The fluff, reviewers comment, and marketing hype around this book include such revelations as “Load important statistical concepts directly into your brain” and “Wouldn’t it be dreamy if there was a book on data analysis that wasn’t just a glorified printout of Microsoft Excel help files?” However, this volume is just a little bit different from what you may be used to in an intro book or “Dummies Guide.” Employing real life examples, an Excel spreadsheet, and the R programming language, the author attempts to structure problem solving in a way that will be exciting and stick to (or in) your brain.
A quick look at the Table of Contents will tip the reader off that this book takes a different approach to teaching data analysis (or is it leading by example?). We are offered the standard fare such as hypothesis testing, experimental design, regression and Bayes’ Rule but in such a way as to avoid the usual pedantic and unimaginative (read boring) approach that many books take. Rather than introducing t-tests and analysis of variance as dry and fixed obstacles to be overcome, the author uses Head First learning principles such as “make it visual,” “use a conversational style,” “keep the readers’ attention” and “touch their emotions.”Although heavily integrating graphics into the analysis is hardly a new technique, the author’s use of simple, sparse graphs to clarify what the data is saying is quite refreshing.
From my point of view, the data analysis is of course valuable, but the tips on learning are priceless. The following points are listed in the introduction under “Here’s what YOU can do to bend your brain into submission:”
1. Slow down. The more you understand, the less you have to memorize.
2. Do the exercises. Write your own notes.
3. Read “There are No Dumb Questions”
4. Make this the last thing you read before bed, or at least the last challenging thing.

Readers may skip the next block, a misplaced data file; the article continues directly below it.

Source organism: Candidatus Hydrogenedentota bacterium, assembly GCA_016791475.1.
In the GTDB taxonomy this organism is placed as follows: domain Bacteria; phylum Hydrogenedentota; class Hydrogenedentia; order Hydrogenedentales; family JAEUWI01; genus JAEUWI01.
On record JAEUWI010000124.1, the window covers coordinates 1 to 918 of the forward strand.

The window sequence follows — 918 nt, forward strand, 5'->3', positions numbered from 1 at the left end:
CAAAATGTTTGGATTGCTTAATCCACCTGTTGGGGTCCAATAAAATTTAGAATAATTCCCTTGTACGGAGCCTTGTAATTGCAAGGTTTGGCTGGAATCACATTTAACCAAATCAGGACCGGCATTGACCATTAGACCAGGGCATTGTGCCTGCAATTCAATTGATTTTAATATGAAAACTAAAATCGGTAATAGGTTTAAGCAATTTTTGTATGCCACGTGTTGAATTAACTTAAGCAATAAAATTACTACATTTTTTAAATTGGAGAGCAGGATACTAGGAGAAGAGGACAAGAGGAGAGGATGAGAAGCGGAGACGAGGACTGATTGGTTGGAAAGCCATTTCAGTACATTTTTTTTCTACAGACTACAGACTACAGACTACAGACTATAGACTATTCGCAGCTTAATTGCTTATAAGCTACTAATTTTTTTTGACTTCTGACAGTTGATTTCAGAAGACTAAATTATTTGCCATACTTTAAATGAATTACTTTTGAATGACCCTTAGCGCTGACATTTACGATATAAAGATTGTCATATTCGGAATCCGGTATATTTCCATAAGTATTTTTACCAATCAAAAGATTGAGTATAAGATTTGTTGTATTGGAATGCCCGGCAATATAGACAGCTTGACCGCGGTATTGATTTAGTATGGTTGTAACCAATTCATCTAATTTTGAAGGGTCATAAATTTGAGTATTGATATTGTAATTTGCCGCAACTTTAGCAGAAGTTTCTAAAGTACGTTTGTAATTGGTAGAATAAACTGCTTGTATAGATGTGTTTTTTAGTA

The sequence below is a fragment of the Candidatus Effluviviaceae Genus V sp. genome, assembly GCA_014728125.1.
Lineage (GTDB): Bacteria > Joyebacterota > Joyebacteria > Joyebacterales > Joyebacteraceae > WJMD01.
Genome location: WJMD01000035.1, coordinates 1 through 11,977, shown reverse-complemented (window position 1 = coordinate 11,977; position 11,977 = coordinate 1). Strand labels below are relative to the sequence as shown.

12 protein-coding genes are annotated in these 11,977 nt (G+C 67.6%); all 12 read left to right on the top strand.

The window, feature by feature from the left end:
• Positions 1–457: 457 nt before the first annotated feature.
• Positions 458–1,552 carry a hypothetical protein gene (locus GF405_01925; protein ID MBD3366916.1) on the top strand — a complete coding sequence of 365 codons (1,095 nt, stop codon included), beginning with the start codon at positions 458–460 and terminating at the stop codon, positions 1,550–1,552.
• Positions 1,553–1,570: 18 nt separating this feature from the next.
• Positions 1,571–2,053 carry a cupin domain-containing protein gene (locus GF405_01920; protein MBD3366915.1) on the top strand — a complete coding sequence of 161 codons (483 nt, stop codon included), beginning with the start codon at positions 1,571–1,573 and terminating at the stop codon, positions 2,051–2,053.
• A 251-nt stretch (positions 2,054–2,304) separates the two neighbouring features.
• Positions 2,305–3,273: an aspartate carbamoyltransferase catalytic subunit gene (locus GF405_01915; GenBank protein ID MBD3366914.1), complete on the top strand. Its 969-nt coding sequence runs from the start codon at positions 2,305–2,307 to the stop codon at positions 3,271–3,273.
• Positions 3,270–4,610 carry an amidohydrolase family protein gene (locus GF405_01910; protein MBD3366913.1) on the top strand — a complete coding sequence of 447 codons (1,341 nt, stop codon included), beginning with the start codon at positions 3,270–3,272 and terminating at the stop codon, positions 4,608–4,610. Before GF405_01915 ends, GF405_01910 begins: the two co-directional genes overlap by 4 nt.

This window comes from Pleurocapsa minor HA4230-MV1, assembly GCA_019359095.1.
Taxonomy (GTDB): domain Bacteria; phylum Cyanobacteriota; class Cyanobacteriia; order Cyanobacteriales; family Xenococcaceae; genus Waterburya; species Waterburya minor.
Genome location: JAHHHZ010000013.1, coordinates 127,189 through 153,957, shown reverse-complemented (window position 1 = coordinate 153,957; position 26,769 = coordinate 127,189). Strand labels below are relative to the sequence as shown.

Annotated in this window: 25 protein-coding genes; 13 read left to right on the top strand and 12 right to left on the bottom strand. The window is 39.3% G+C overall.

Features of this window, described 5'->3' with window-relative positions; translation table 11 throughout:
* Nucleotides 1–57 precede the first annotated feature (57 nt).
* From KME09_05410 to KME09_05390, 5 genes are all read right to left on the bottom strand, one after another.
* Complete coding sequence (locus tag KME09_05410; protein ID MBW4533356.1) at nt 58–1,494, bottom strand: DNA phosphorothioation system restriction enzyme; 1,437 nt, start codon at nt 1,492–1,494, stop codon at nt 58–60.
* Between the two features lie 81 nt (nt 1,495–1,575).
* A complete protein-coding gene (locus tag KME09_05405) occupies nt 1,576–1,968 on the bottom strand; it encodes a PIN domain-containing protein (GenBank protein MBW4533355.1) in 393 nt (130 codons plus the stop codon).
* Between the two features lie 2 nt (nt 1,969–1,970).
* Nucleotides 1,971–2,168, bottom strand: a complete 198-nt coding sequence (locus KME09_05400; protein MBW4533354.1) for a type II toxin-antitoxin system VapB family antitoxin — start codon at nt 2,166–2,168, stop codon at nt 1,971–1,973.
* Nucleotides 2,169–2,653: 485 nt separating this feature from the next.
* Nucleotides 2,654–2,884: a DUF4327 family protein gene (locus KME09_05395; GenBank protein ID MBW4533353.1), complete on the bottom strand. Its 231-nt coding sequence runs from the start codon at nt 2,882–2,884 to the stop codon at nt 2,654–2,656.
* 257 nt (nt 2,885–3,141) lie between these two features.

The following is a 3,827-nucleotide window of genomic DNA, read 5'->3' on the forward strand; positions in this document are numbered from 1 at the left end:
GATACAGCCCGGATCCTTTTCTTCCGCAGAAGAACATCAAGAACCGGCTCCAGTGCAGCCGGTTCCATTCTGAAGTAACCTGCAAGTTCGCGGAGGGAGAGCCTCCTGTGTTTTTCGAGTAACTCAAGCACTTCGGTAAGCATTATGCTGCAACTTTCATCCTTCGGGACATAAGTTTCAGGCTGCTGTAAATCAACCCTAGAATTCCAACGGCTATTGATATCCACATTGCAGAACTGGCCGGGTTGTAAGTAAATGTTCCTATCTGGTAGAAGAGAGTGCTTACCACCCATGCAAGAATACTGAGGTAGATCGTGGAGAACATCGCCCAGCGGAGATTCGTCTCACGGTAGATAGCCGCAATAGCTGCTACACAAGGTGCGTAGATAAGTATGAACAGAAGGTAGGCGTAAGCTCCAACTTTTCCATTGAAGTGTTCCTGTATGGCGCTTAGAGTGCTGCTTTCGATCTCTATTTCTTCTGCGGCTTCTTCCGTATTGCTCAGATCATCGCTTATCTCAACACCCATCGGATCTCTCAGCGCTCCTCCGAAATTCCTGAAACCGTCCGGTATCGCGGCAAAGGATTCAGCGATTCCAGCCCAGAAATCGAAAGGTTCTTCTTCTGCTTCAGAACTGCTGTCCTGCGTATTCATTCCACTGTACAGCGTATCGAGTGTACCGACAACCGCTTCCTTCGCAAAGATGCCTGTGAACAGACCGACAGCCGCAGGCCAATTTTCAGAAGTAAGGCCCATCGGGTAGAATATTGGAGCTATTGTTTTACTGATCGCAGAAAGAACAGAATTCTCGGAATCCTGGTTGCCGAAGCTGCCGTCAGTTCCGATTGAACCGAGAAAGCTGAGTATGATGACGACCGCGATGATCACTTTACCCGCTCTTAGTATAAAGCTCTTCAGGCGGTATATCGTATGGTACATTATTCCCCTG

5. Talk about it — out loud.
6. Drink water — lots of it.
7. Listen to your brain
8. Feel something.
9. Get your hands dirty.
Each of these are explained or justified in a few brief sentences. For example, the last item refers to the fact that far more learning will take place if you actually do the exercises. I find many of these to be valuable tips and not just motivational lecture! The author stresses that “this is a learning experience, not a reference book.” The other core detail that can be stressed is that this is about data analysis and not just statistics. This is not a trivial distinction as in data analysis we are focused on much more than just the analytic concerns, e.g. correctly defining the problem, reducing the problem to manageable bites, knowing the client and making decisions based upon the analysis. Some statisticians may be doing all these steps in their daily activities, but they are not always equivalent.
The real value of this book lies not in its meager statistical content (and I say that as a statistician) but in its approach and ancillary content. Readers probably already know that they need to explicitly and concisely define a problem and that they need good information to solve it, but the book introduces the many curveballs and sidetracks that occur in real, everyday problem solving that may be easily glanced over. By emphasizing these pitfalls and stressing the ways to address them, as well as maximizing the learning experience, it delivers far more than a simple problem solving technique. A quick reading (Oops! The author tells us not to go too fast when learning) of the first chapter illustrates this, as the reader quickly sees that the original data and client perceptions can mislead the analyst. Sometimes it is necessary to dig deeper before we attempt to think deeper.
For those readers new to data analysis and/or easily intimidated by introductory statistics, this is highly recommended. Give a copy to your manager (but only if he or she falls into the preceding categories)!
Head First Data Analysis, by Michael Milton. O’Reilly Media, Inc. Sebastopol, CA. 445 + xxxviii pp. 2009. $49.99
John Wass is a statistician based in Chicago, IL. He may be reached at editor@ScientificComputing.com.